Fast No-Knead Whole Wheat Bread, Mark Bittman, New York Times.
There’s no date on this link so I’ll guess it’s the same 2006 timeframe as his original no-knead bread.
This is the photo that accompanied Bittman’s original article:
This recipe is a variation on the original no-knead bread, which Mark Bittman learned from the baker Jim Lahey. It’s an attempt to bake a loaf with a higher percentage of whole grain. The results are wonderful: you can use 100 percent whole grains, you can vary their percentages all you want (though all-rye bread doesn’t rise much at all) and you can add nongrain flours, sweeteners or dairy. If the proportions of liquid, solid and yeast stay the same, the timing and results will be consistent.
2 cups whole wheat flour
½ cup whole rye flour
½ cup coarse cornmeal
1 teaspoon instant yeast
1 ½ teaspoons salt
1 ½ water
2 tablespoons maple syrup [my addition]
Combine flours, cornmeal, yeast and salt in a large bowl. Add 1 1/2 cups water and stir until blended; dough will be shaggy. Cover bowl with plastic wrap. Let dough rest about 4 hours at warm room temperature, about 70 degrees.
Oil a standard loaf pan (8 or 9 inches by 4 inches; nonstick works well). Lightly oil your hands and shape dough into a rough rectangle. Put it in pan, pressing it out to the edges. Brush top with a little more oil. Cover with plastic wrap and let rest 1 hour more.
Preheat oven to 350 degrees. Bake bread about 45 minutes, or until loaf reaches an internal temperature of 210 degrees. Remove bread from pan and cool on a rack.
I’ve made it several times. The first couple times I let it rise overnight in the refrigerator because I was short on time. Not good. The yeast consumed a lot of sugar (from starch) and the result was too alcohol-y, too fermented. They made very pale, non-browned loaves for the same reason.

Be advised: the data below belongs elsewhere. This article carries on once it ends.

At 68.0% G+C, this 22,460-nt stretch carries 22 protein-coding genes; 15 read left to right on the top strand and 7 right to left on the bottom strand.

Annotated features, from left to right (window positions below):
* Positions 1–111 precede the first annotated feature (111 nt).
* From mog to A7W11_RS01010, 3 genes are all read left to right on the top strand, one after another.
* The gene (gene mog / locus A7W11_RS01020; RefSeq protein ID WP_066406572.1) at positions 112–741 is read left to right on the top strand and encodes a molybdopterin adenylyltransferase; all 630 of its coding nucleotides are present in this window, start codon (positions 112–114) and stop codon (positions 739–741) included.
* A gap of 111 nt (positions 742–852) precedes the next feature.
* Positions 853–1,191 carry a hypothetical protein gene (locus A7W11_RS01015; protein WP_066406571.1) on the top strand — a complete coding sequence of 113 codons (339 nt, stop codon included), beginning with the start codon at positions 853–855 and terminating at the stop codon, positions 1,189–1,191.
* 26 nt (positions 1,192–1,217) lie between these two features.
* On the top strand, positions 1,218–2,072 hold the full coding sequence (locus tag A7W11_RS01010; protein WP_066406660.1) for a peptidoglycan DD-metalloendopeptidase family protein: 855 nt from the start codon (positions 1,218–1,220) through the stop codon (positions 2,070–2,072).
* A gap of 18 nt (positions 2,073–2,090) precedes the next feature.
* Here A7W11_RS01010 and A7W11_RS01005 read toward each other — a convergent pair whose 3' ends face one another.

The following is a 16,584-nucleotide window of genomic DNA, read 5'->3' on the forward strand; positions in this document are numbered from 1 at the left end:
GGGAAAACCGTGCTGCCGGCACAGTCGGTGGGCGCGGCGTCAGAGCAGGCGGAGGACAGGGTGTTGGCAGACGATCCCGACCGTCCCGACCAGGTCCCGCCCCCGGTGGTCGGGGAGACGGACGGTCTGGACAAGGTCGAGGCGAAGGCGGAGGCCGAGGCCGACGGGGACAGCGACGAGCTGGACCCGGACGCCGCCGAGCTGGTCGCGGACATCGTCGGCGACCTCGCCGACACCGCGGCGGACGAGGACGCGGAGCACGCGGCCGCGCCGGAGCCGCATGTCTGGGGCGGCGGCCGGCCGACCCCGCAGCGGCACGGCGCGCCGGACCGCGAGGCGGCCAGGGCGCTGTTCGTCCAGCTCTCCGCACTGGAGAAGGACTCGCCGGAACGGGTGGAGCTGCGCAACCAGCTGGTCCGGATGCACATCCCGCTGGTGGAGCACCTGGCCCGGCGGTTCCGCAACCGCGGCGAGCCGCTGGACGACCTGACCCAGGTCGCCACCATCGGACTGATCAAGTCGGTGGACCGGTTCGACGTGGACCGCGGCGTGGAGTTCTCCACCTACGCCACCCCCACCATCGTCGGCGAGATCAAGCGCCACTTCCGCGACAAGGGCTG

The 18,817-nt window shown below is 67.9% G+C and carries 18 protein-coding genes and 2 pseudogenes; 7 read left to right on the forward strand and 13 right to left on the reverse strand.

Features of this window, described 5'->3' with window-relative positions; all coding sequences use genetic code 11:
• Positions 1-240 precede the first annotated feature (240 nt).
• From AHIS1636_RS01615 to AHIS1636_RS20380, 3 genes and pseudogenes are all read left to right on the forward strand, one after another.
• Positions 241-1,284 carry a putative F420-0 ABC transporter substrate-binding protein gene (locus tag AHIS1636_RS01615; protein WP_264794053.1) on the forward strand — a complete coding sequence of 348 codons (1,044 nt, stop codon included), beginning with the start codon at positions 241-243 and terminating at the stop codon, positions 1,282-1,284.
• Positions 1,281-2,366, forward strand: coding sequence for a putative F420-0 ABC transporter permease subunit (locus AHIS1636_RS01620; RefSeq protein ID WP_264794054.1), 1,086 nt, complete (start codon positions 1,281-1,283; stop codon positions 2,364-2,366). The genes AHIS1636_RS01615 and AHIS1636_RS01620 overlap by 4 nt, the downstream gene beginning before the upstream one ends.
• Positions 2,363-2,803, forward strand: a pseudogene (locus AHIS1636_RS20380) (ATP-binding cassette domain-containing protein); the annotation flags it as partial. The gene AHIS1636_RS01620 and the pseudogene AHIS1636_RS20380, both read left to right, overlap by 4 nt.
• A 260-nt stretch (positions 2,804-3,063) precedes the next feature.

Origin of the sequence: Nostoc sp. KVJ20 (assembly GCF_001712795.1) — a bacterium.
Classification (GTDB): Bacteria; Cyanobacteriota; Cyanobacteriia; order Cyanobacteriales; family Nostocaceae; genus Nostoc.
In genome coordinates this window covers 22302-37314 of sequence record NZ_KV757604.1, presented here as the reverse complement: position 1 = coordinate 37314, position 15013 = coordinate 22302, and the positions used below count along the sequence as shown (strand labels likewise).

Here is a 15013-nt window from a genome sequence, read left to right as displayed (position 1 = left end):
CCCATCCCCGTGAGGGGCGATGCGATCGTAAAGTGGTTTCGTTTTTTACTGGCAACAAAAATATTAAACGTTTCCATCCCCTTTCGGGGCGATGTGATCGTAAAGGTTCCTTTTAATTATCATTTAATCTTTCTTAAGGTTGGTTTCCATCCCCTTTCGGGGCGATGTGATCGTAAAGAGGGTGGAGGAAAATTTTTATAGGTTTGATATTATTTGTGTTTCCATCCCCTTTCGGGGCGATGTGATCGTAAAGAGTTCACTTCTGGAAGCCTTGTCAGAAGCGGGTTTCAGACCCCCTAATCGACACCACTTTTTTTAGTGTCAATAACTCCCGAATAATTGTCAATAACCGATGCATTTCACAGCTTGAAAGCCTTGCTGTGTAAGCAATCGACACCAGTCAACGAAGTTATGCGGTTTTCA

The consistency of this bread is more crumbly, like a quick bread. It doesn’t rise much because of the rye and corn flours, and all the bran and germ getting in the way of gluten formation. No oven spring at all. But none of that mattered because the taste was just what I was looking for, a hearty whole-grain loaf with a bit more character than whole wheat bread. No white flour, no oil. Great toasted.
I am using Bittman’s exact recipe. I diverged from it earlier but returned to it. My addition of maple syrup balances the slight bitterness of the rye flour, but it’s not necessary.
Directions [Mine, cooked free-form in dutch oven]:
Combine flours, cornmeal, yeast and salt in a large bowl. Stir maple syrup into water, add to flour mixture, stir until blended; dough will be shaggy. Cover bowl with plastic wrap. Let dough rest about 4 hours at warm room temperature, about 70 degrees.
Nudge dough onto a lightly floured surface. With lightly floured hands and a pastry scraper, roll dough around a bit (ok, knead) until it forms a ball. This will happen very quickly, 4 or 5 kneads. Place ball onto a piece of parchment, drape with plastic wrap, let rest 1 hour more.
Before the hour is up, place a large, heavy, covered pot, e.g. a dutch oven, into oven. Preheat oven and pot to 350 degrees. Score the bread. Gently lower bread into hot pot, holding it by the parchment, and cover. Bake 45 minutes, remove lid, bake another 10 minutes. Remove bread from pot and cool on a rack.
This was one of my earlier, refrigerated ones that I cooked in a loaf pan. Mine did rise more that Bittman’s but I don’t know why.
This is my most recent. I’ve settled on cooking it free-form because I like more crust.
I cut it into chunks and freeze them so it’s convenient to thaw as needed.
I’m going to call this “Rustic Loaf.”
Yes, yours definitely looks better than Bittman’s!!!! Do you think waxed paper would work in place of parchment? (I used to use waxed paper in making fruit cakes.)
I’ve never used waxed paper in the oven because I was afraid the wax would melt. I’m even hesitant using parchment paper for fear it would catch fire, but it never has.
Speaking of parchment, I lined the bottom of the loaf pan with a piece, just a small rectangle. Helps to dislodge it without having to oil the pan.
This bread is really growing on me. I’m glad I didn’t give up on it. People on NYTs comment section called it a brick, but others, like me, can’t get enough of it. I hope to make another loaf on Saturday.
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